the pathetic caverns - movies by title - Westway to the World
eclectic reviews and opinions
Westway to the World
2000, D: Don Letts
It's a little hard to say how I would have felt about this Clash documentary if I had seen it before Joe Strummer died, but I didn't, and as a result it hit me like a hammer to the forehead. Archival footage from almost every period of the Clash's history is included (the film wisely ignores 1985's Cut the Crap, which featured only Strummer and Paul Simonon of the "real" Clash). Some of the live and studio material is phenomenal. It also features interviews with Simonon, Strummer, Mick Jones and Topper Headon. The DVD adds extended interview clips, which are often very revealing and sometimes changes the context of the quotes as used in the film, and also adds a rough cut of the abanonded 1982 "Clash on Broadway" project (much of the footage found its way into "Westway.")
With longtime Clash associate (and later Big Audio Dynamite member) Don Letts at the helm of this project, it's no surprise that it never takes an adversarial position toward the band, and it doesn't deflate any of the myths, or address the inherent contradictions of the band: which is it, art-school punks or street-toughs living in squats? But still, if they were never really "the only band that mattered," they were surely one of the ones that mattered most. And the film's inside position doesn't mean it that it doesn't offer some remarkably affecting moments.
Perhaps most wrenching is the haggard Headon confessing that he was "out of control" and "lost the plot" Headon clearly blames himself for the disintegration of the band, and he's probably right (even though there was also a great deal of friction between the other members). It's painful to watch him grapple with that knowledge.
Many of Strummer's interview moments are surprisingly candid, as when he confesses that the Clash, depsite their ardent leftist political posturing, didn't really have any great answers, only questions. And his enthusiasm for Sandinista! in all its ragged, messy glory, as a document of a very particular time, place, and assemblage of people — even as he says that it might better have been a double, or single, album — is touching.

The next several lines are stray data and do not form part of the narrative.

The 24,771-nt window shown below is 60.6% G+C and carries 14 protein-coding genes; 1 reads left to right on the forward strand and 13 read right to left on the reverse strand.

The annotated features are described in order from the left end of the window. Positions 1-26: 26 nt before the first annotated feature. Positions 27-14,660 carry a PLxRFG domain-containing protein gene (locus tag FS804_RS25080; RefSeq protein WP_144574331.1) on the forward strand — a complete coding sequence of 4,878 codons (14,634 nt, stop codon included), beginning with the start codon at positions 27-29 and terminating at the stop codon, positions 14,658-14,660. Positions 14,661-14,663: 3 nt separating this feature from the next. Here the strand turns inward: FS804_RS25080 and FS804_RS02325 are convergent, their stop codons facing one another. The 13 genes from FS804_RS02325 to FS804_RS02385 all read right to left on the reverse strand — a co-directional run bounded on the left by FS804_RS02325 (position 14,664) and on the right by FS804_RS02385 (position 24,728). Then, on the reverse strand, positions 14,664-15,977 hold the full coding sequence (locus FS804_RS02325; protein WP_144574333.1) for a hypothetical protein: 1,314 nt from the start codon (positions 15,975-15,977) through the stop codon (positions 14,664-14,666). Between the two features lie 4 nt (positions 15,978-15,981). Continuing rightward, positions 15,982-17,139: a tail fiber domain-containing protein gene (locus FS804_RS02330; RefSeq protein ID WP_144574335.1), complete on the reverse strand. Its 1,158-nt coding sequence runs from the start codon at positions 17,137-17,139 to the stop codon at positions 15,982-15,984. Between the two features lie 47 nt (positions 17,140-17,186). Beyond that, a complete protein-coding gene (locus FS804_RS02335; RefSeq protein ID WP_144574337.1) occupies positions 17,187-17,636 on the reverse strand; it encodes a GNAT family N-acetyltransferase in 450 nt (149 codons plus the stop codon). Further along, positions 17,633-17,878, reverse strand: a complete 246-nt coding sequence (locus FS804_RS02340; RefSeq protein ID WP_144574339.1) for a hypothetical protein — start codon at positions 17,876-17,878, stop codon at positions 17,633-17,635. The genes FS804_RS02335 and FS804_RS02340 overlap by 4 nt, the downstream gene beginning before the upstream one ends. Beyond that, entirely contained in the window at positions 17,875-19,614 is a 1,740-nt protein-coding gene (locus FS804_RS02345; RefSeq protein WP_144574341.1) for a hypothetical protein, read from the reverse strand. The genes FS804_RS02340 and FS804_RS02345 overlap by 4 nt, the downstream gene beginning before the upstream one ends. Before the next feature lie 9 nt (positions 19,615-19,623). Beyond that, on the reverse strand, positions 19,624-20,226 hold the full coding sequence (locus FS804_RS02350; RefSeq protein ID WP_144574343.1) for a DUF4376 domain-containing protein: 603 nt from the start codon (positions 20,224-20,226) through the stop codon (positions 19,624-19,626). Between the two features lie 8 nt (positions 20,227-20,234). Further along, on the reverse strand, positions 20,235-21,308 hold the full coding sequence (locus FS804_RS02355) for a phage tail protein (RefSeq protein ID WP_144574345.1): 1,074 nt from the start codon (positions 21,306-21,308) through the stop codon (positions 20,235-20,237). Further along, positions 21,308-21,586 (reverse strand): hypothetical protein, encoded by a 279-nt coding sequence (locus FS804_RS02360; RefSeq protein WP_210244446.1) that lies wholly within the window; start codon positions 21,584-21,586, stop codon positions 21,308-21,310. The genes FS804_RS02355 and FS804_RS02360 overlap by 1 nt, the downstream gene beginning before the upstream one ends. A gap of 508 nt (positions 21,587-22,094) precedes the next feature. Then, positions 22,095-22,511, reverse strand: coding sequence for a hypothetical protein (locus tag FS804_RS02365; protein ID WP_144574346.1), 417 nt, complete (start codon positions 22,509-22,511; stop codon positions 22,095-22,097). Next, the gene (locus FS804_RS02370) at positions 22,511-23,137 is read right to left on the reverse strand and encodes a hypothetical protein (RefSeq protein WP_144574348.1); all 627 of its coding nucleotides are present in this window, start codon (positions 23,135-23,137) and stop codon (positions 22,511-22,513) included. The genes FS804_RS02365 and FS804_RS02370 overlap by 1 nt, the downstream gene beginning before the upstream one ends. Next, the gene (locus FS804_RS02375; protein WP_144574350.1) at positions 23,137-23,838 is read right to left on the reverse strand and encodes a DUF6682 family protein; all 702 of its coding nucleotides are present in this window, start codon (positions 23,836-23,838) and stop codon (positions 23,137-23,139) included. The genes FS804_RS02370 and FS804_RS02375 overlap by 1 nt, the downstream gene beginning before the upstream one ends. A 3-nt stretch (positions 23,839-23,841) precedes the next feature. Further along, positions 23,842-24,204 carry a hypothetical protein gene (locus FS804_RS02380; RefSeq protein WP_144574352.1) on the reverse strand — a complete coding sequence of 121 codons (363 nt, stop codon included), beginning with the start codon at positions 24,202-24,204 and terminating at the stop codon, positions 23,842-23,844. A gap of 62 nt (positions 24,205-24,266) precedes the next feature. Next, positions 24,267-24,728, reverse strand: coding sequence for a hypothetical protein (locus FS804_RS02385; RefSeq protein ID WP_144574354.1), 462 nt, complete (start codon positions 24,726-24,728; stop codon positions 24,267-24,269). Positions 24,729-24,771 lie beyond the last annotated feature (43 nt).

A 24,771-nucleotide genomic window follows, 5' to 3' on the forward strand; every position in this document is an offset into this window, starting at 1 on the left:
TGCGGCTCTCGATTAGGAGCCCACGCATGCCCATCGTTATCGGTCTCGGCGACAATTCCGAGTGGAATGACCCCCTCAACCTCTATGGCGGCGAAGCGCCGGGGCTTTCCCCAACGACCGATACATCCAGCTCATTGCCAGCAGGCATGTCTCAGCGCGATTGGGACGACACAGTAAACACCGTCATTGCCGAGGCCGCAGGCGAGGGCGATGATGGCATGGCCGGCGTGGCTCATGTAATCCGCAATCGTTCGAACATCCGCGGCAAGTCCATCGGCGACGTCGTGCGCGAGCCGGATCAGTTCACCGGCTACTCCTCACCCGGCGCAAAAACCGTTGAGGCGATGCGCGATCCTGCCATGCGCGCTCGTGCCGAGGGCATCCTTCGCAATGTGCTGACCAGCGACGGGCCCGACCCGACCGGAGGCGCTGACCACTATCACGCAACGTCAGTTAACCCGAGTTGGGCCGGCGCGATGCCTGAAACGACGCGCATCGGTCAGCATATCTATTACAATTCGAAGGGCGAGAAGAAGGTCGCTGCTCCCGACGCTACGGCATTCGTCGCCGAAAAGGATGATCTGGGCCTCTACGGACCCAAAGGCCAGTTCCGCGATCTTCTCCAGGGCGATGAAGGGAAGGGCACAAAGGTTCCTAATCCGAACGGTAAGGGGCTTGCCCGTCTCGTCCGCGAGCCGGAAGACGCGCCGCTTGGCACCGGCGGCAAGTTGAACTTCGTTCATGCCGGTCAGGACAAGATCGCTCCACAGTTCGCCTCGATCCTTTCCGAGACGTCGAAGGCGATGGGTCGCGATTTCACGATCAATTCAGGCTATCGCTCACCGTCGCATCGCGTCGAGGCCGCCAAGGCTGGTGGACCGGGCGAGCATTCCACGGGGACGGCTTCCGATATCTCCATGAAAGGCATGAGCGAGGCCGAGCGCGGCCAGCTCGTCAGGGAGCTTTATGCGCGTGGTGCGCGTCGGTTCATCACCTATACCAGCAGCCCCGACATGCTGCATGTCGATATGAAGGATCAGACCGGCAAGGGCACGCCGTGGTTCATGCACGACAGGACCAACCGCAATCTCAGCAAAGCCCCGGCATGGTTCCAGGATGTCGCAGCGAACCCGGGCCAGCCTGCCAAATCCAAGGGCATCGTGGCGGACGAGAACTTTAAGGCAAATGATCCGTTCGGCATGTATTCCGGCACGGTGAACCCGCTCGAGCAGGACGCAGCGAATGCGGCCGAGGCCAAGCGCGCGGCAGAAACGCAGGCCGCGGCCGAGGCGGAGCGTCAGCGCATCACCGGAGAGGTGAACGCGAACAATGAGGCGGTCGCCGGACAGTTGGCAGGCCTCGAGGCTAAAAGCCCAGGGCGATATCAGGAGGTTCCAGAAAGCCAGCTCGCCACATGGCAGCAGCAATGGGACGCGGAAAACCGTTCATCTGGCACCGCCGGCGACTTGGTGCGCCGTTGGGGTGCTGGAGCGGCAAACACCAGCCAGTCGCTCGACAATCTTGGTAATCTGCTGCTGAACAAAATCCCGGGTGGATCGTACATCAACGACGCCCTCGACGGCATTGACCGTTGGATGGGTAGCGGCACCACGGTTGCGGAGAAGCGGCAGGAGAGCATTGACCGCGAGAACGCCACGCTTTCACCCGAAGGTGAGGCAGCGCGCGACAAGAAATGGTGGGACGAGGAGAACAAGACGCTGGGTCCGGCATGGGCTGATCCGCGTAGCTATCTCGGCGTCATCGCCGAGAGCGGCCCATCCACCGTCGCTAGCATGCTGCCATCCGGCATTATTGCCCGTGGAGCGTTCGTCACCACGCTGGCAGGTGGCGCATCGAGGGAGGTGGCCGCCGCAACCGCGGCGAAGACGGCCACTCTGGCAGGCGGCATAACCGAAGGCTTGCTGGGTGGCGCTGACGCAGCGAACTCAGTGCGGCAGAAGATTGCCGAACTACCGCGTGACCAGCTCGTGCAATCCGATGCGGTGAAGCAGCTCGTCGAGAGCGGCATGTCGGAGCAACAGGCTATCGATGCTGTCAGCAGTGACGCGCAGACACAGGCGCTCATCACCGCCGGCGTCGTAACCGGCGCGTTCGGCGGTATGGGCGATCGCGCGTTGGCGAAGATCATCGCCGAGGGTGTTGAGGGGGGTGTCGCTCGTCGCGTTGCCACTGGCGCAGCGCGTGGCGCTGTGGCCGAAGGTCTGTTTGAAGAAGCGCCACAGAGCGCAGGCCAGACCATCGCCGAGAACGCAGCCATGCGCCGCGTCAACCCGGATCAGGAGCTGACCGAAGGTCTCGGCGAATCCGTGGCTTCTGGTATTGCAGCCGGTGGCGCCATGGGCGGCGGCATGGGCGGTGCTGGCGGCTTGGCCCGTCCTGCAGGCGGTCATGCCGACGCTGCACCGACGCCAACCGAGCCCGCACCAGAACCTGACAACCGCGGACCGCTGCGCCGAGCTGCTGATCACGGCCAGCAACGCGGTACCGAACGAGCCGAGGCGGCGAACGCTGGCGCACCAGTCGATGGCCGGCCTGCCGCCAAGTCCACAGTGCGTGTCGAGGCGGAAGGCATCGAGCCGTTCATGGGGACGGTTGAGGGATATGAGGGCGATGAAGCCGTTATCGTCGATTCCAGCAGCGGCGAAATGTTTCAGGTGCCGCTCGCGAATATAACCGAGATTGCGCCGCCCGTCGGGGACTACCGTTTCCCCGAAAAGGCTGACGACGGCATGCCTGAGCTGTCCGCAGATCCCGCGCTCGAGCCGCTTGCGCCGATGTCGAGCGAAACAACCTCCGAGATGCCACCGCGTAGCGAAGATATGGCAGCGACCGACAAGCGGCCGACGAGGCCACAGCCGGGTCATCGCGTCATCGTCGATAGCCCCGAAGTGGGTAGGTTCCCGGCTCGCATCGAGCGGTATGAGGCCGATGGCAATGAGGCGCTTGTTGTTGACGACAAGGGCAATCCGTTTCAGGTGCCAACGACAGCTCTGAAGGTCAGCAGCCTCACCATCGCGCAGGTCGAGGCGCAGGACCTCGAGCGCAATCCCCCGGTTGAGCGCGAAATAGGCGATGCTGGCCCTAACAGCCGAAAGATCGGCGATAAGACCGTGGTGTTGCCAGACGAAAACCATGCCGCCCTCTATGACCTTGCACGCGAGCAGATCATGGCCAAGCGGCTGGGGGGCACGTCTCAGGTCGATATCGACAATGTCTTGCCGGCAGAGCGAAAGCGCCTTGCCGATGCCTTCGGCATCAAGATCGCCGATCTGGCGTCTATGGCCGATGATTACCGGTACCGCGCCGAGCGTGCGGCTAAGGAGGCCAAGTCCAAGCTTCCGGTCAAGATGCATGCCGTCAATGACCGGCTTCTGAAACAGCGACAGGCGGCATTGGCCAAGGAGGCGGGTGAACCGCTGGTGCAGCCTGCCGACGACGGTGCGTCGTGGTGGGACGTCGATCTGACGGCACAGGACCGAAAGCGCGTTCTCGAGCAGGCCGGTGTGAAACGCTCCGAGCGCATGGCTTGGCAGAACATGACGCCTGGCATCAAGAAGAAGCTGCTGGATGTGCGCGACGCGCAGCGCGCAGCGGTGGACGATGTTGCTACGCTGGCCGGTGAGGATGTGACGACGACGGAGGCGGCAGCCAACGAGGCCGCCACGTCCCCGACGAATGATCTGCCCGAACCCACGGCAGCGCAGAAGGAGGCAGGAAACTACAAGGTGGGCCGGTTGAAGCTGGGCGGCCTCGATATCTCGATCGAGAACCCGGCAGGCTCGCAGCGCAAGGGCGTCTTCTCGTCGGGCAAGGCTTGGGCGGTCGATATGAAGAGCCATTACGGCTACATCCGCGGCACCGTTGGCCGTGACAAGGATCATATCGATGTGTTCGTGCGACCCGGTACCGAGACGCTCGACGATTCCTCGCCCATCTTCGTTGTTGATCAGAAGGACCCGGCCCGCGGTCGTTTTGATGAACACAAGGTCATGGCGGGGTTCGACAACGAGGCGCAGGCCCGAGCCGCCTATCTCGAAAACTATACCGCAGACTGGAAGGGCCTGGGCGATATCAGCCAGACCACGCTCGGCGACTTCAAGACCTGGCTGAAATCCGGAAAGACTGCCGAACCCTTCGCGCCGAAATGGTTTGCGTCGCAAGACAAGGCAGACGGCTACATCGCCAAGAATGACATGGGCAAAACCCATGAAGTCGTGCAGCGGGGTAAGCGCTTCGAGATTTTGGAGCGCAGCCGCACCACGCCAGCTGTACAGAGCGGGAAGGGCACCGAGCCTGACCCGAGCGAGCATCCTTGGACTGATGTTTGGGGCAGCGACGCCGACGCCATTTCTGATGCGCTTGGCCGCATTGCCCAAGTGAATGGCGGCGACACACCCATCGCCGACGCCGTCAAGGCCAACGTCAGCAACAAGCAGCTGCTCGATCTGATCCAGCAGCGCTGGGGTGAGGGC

I don't want to slight the contributions of the eternally puckish Simonon. I could listen to stories about things like him setting Lester Bang's pants afire for hours, and Mick Jones offers thoughtful comments and reminisces too. Likewise, I'm delighted by any footage of Bill Price, the genius engineer who helped birth London Calling (and, incidentally, Never Mind the Bollocks). But it's Headon's pathos and the intrinsic sadness of Strummer's passage that dominate.
"Westway" is definitely not targeted towards newcomers to the band; I don't think (manager) Bernie Rhodes' name is ever spoken in full; it's always Bernie this and Bernie that. Likewise, little context is given for people like Sandy Pearlman (who did a great job producing Blue Öyster Cult, but was a puzzling choice for the Clash), or Guy Stevens (famous for his work with Mott the Hoople, another odd matchup, but also a veteran of several projects with Bill Price). I don't think that's much of a criticism, given the Clash's status in the annals of punk rock, and even someone without a lot of previous knowledge of the band should good a sense of what the excitement was all about, even if some of the names are a little obscure.
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